mulling it over

21 11 2010

There is no doubt that it was a rainy winter, here in the Southern Hemisphere. In spite of that,  I had a wonderful time gathering with family and friends,  playing, learning and of course, cooking. Now that spring has put a bounce in everyone’s step, I want to briefly look back and pay a small homage to a winter comfort that so ably warmed and encouraged us on the coolest of evenings and under the darkest of skies.

Many years ago, I spent a season working in a well-known ski lodge resort in the Sierra-Nevada mountains.  It was a fashionably rustic and very high-class retreat, complete with a French gourmêt chef, Chinese sous-chef, a multi-ethnic kitchen staff. Then there was me.

My friend and I had managed to charm our way into a job at this resort. We didn’t blink when we were given skin-tight lycra ski suits to wear, nor did we hesitate when we heard that the resort was way out in the Wilderness and could only be accessed by snowmobile , skis or charming horse-drawn sleighs – upon which the guests would arrive, in their finery, ready for a 4 day retreat.

Whilst my friend spent her days lighting fires and cleaning loos,  I sat in the cafe attached to the lodge, overlooking the lake for a few hours each day.  I would very gladly  greet the day skiers who found their way out to the lodge, chatting with them and gathering an address book of helpful contacts whilst  feeding them chili, chocolate and beer.  I was very happy with my draw of the straw.

We were both responsible, however,  for ensuring the guests felt at ease, mingling and chatting together. Primarily, we were required to make intelligent conversation and keep it going but our specific duties included such things as hostessing a high tea at 4pm, serving tasty treats with loose leafed Earl Grey.  We were also required to sit at the dining room tables for each meal and facilitate group conversations. On the dot of 6pm, however, we could be found in the lounge ladling mulled wine from a large pot settled on a pot-bellied stove (very picturesque)  and offering baked brie and other delicacies whilst making scintillating conversation with the fabulously wealthy and well-read guests. I was 19 years old and I had a blast.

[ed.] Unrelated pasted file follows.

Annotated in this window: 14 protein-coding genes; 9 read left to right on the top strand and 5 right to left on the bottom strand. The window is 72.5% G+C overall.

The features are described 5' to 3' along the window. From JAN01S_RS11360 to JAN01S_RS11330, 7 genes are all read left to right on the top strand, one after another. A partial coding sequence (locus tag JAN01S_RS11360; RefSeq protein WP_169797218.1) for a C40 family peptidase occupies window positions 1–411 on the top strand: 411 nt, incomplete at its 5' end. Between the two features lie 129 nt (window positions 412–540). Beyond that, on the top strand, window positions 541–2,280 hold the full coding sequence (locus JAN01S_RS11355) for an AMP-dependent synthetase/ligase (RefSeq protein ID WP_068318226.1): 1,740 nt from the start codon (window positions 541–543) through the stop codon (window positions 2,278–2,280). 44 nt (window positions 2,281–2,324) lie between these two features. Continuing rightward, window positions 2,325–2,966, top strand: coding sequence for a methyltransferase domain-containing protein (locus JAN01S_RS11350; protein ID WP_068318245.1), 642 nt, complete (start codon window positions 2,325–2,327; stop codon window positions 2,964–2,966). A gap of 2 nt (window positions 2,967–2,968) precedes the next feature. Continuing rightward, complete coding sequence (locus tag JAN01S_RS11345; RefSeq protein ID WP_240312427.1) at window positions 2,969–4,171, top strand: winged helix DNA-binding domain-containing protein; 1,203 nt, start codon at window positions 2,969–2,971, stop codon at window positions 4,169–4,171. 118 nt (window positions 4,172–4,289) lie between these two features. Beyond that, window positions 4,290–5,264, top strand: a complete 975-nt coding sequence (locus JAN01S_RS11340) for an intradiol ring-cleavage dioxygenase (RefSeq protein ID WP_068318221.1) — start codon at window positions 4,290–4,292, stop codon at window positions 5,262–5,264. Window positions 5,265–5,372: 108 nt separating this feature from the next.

Step 1: Pour one bottle red wine  in to a pot ( no need for fancy wine – I’ve made it with nice Pinot and basic red)
Step 2: Add 2/3 cup brown sugar
Step 3: Add a few cloves
Step 4: Add 2 tsp cinnamon (can use cinnamon sticks)
Step 5 : Add 2 tsp ground ginger
Step 6: Add a sprinkle of nutmeg
Step 7: Add 1 cup orange juice (include slices of orange, lemon or lime if you have them)
Step 8: Add 1/4 cup of brandy – optional
Step 9: I also sometimes add a cup of ginger ale or ginger beer

Heat SLOWLY until sugar melts and spices have integrated.

These days, my socializing intentions are much more discriminating. I love being in a group of interesting people, talking and listening and discovering universal resonances. I have a wonderful, eclectic  collection of dear friends on the island – some of whom are recent but others with whom I have gathered  for many years now. I love that Zuzu is surrounded by people, at home and in the community, who enjoy discussing and debating issues – from global to local.  I want her to feel comfortable representing herself authentically in her interactions and to understand that communication is the first step toward every resolution.  On top of that, sitting chatting with friends, whether at morning coffee in a café or over a cup of mulled wine on a winter’s eve, is plain good fun.




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